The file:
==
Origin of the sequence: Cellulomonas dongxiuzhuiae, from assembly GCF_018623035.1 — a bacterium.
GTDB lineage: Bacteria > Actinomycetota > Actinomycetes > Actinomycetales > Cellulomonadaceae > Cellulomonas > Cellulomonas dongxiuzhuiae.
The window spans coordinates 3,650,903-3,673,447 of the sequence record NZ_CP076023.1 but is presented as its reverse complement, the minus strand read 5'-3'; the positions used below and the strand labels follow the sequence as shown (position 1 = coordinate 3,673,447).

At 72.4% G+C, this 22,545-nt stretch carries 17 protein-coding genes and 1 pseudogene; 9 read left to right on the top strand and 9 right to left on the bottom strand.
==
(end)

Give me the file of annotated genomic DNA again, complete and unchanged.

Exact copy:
Origin of the sequence: Cellulomonas dongxiuzhuiae, from assembly GCF_018623035.1 — a bacterium.
GTDB lineage: Bacteria > Actinomycetota > Actinomycetes > Actinomycetales > Cellulomonadaceae > Cellulomonas > Cellulomonas dongxiuzhuiae.
The window spans coordinates 3,650,903-3,673,447 of the sequence record NZ_CP076023.1 but is presented as its reverse complement, the minus strand read 5'-3'; the positions used below and the strand labels follow the sequence as shown (position 1 = coordinate 3,673,447).

At 72.4% G+C, this 22,545-nt stretch carries 17 protein-coding genes and 1 pseudogene; 9 read left to right on the top strand and 9 right to left on the bottom strand.